A Dark Day for America and Afghanistan: Reflections and Prayer
Today has been a very diffifult day. As of the time of this writing, two separate suicide bombings by ISIS-K have killed at least thirteen U.S. Service members and injured at least fifteen more. There were also at least ninety Afghan civilian casualties. Officials say it was the deadliest day for U.S. troops in ten years.
Thousands of Americans and friends of America are also cut off from the airport in Kabul and must be evacuated.
Afghan Christians are suffering. Of the eighteen house churches in one particular underground evangelical church network, we know of at least one in which every member (men, women and children) were martyred this week. People around the world are praying and waiting to hear news from other underground churches to see if the people have survived.
Many Afghan women and children, particularly females children, are living in fear. The gains made over the past twenty years to be treated equally, to have access to education and gainful employment and public office, will soon be reversed as the Taliban seeks to re-establish Sharia Law.
It has been a difficult seven day period as we have seen desperate Afghans pleading for refuge from the Taliban. A generation of young people has grown up who have never known Taliban rule, they have only heard the horror stories of mass executions in soccer stadiums, how things like kite-flying and soccer and other games were forbidden.
The images of desperate people running alongside airplanes, begging to be let on board to escape the Taliban were gut wrenching. The images of people so desperate to live they hung on to airplanes, hoping against hope to somehow survive, only to fall thousands of feet to their death was brutal to watch. One of those who fell was covered by the August 24th edition of the Wall Street Journal. The title of the article: 'Afghanistan's Falling Man: The 17-Year Old Soccer Star Who Plunged From a U.S. Military Jet.
The young man's name was Zaki Anwari. He saw no future as the Taliban rolled into Kabul. His older brother Zakir told him not to try to escape. He believed Zaki would be killed. The only reply Zaki gave was: 'I have to try.' He believed he had to try because he desperately wanted to be free and to pursue his dreams. To stay, in his mind, would lead to death.
So he tried.
The chaos of the past week has been painful to watch for so many reasons.
Reports of men and women who served honorably in Afghanistan have also been difficult to read. Many are feeling exceptional pain. Some are wondering if all they (and their brothers and sisters) sacrificed was in vain. Many are angry. Some feel betrayed. Many are worried about the most vulnerable of the Afghan people (women and children), and they grieve as they try to process all of this.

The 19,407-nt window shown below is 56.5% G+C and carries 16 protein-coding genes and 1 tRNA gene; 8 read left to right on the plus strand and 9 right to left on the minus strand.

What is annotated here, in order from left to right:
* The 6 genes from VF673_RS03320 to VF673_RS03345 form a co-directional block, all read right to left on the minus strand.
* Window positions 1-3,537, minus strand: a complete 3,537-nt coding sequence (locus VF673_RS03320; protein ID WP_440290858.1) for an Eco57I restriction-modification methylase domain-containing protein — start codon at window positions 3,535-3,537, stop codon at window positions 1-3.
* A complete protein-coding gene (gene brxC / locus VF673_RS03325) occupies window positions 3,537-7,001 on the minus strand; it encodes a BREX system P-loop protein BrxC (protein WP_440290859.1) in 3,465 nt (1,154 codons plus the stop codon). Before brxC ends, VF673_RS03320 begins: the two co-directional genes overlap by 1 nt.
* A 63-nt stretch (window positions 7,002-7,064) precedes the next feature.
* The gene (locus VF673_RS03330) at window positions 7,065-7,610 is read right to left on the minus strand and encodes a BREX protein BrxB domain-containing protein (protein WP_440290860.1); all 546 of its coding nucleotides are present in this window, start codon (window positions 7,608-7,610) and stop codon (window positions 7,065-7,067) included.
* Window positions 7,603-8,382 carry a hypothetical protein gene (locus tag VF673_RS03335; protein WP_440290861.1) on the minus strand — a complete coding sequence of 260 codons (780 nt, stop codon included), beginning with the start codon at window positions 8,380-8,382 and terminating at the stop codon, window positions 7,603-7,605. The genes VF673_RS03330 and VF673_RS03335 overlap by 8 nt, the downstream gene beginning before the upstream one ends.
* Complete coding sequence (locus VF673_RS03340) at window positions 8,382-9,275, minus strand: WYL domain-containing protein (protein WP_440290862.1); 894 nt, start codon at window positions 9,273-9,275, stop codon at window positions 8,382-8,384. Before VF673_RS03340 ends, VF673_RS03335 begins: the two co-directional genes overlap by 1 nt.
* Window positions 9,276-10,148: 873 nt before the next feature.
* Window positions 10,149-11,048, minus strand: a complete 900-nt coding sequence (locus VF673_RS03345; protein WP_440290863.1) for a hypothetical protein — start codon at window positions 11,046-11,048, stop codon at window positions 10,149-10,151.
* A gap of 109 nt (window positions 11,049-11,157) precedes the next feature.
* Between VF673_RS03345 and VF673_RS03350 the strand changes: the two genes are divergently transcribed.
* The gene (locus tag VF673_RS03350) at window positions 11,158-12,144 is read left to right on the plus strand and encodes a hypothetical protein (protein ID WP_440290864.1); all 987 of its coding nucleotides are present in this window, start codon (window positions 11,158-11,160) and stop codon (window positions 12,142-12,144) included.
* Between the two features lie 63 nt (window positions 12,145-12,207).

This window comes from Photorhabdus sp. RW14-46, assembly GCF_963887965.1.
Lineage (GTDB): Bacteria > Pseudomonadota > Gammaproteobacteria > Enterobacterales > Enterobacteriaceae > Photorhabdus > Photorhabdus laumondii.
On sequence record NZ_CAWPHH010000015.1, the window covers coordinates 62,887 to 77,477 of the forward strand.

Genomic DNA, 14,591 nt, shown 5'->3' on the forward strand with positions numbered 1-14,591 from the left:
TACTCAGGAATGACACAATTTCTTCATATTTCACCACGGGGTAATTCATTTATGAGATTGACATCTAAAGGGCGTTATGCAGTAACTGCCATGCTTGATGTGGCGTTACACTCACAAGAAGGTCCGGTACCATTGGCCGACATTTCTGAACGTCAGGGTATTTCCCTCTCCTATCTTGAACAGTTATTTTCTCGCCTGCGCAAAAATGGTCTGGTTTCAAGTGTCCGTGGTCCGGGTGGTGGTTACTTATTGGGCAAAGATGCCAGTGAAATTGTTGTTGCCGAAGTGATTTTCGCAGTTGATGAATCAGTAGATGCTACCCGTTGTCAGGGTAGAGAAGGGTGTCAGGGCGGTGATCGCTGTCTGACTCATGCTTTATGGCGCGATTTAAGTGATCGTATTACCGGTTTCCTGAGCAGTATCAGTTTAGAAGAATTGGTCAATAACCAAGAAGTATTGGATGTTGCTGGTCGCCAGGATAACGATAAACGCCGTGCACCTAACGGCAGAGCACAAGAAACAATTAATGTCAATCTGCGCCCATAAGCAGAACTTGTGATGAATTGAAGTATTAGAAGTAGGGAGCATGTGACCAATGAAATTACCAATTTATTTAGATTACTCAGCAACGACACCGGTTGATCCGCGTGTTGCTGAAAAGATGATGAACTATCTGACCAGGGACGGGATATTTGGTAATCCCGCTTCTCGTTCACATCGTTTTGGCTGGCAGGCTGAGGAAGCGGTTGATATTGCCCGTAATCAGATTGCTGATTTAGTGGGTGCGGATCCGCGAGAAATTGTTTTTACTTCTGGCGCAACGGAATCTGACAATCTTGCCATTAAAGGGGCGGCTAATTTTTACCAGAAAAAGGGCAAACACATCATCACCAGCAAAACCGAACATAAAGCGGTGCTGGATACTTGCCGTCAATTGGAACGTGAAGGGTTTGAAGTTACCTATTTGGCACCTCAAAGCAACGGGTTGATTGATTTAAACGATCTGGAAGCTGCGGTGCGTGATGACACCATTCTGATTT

What do we make of all of this, of all that has happened, knowing full well that more is to come? There are still more people to evacuate. The president has vowed to retaliate against ISIS-K, but what will that look like and where will this lead?
What are we to make of the things that have happened, are happening, and what can we do? What should we do, as Christians?
We can clearly see failure upon failure in leadership and decision making. We could focus on that issue, and I am sure historians will for decades to come. Honestly, there should be a very thorough evaluation of every action and non-action taken that contributed to this disastrous nightmare.
This is not a political post, by the way.
I want to encourage us as Christians to focus on a few other issues that are biblical worldview issues, first.
First, what we are seeing is what the Scriptures clearly affirm about our human condition, and what we have seen over and over and over again when we studied Esther and Daniel: We live in a fallen, sinful world and sin negatively impacts everything. Scripture is very clear on this. And, in a fallen world, there will always be men and women who crave power and desire control enough to do almost anything, no matter how evil and violent, to gain that power. This is the world we live in.
Our Creator came to us and we not only didn't recognize Him, we killed Him in the most horrific of ways. Remember that? But then He came for that very purpose-to lay down His life as a ransom for many, to offer Himself up as a substitionary sacrifice on our behalf, to endure God's righteous and holy wrath against our sin, taking it upon Himself, so the justice of God could be satisfied and sinful people like you and me (all of us have sinned and fallen short of the glory of God-Romans 3:23), could be forgiven and reconciled to God, so we could be born again. Jesus Christ knows very much about our suffering. His first appearance was to come as The Suffering Servant.
Heads up: when He returns, it will not be to suffer, but to conquer. He will return as Conquering King, and when that time comes, Satan, sin and all evil will be once and for all judged. Evil does not win, even when it seems to prosper for a time. Again, we have seen this over and over in the months we have spent in Daniel.